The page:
And last but certainly not least: Ellis DeClair had a delightful collection of papers that he passed on to Raymond for me.
One was clearly a result of my recent post about the CKWS-TV (Kingston) dance-party show called Uptight, which I remembered from when I was growing up here at the Manse back in the 1960s and ’70s. Ellis had dug up an interesting article (I am pretty sure from the Kingston Whig-Standard) that contained an extensive interview with Bryan Olney, who was the popular host of the predecessor to Uptight on CKWS (good old Channel 11) , called Teenage Dance Party. Olney’s reminscenses about the show, the music, and working on Kingston TV were just great.
Next there was something I’d never seen before: copies of pages from a food-ration booklet from the time of the Second World War. And the booklet was issued in the name of none other than Ellis DeClair of RR1 Queensboro, aged just 2 years old. This is a fine addition to the growing trove of historical documents about life in Queensborough through all kinds of times, including the war years.
And finally, something that really made me smile. Ellis must be a careful reader, because he had picked up a reference I made in posts way back in late 2012 and early 2013. The reference in question was to a phrase that the late Bobbie (Sager) Ramsay, longtime Queensborough storekeeper and our unofficial mayor, used to use to describe my father, The Rev. Wendell Sedgwick, and her husband, Allan Ramsay. As I reported in those posts (here and here), Allan used to work with Dad when heavy equipment and trucking were needed for Dad’s woodlot operations and so on; Dad, as I explained here, not only was a full-time minister but did a lot of other getting-your-hands-dirty hard work besides. I can still hear Bobbie laugh as she called the two of them “the preacher and the bear.”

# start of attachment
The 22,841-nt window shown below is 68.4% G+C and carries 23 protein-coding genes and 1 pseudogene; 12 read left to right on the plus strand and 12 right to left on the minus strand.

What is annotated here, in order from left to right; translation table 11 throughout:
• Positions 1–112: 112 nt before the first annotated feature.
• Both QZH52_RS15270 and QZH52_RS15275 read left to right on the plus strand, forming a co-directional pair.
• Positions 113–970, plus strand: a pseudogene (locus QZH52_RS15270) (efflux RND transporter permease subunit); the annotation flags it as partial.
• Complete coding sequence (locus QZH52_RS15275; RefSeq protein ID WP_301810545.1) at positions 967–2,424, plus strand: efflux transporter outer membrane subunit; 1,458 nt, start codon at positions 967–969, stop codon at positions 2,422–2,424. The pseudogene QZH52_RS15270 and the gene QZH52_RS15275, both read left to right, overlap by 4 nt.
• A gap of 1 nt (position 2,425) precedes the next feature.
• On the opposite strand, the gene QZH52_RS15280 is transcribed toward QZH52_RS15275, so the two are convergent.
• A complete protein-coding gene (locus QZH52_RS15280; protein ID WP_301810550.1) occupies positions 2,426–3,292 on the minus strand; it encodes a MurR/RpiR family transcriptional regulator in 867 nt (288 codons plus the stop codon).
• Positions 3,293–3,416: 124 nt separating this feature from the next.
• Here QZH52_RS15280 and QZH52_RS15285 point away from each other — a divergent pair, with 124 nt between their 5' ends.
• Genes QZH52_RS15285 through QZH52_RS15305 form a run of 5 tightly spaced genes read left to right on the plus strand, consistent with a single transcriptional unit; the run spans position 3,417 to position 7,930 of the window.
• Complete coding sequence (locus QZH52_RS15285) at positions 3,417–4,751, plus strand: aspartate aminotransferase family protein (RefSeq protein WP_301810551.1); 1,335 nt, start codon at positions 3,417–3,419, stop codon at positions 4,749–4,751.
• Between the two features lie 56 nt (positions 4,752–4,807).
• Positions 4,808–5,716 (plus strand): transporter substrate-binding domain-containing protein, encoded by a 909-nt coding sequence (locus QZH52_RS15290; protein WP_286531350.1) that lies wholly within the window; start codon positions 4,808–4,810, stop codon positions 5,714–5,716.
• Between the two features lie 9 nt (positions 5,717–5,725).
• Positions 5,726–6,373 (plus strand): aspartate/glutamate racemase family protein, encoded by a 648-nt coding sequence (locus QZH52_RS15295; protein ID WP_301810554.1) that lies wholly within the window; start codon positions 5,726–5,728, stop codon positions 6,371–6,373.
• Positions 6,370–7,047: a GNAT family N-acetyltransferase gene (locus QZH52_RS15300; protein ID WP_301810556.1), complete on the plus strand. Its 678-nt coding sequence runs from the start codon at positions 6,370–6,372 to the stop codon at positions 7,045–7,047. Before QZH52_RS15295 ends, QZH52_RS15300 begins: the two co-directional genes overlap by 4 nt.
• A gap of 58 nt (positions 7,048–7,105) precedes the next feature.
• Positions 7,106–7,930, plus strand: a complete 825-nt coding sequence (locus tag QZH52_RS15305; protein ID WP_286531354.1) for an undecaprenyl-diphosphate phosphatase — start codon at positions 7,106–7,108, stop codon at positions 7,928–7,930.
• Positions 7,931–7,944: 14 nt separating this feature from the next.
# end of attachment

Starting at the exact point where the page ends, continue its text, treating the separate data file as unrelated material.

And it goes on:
I always thought that phrase was just something Bobbie had made up. But thanks to Ellis, I now know its origins: it’s the title of a (very silly) song about a preacher who goes out hunting and gets chased up a tree by a bear. The song was wildly popular when it was first recorded by one Arthur Collins way back in 1905, in the days of phonograph cylinders, and remained known and performed right up to the days of Jerry Reed and even Andy Griffith in the middle part of the 20th century. (It was probably one of those later performances that had stuck in Bobbie’s mind.)
Ellis found and printed out the story of the song’s origins and the life of Arthur Collins (who, unfortunately, was known for a style of minstrel-type singing that, we readily see in retrospect, was appallingly racist, but was very popular in the early 20th century). He even included a photo he had found of an old recording of it by Collins. (Apparently Mr. Collins, knowing a good thing when he saw it, recorded it many, many, many times.)
Anyway: I thought it was really something that, at the end of an event celebrating Queensborough’s history that turned out so well and seemed to make so many people happy, I ended up with extra gifts of reading that gave me insights into things I’d never known before. They were yet another reason for a toast as Raymond and I celebrated the day with some bubbly on the front porch of the Manse.
And they are further proof (as if any were needed) that people with Queensborough connections are just the best kind of people!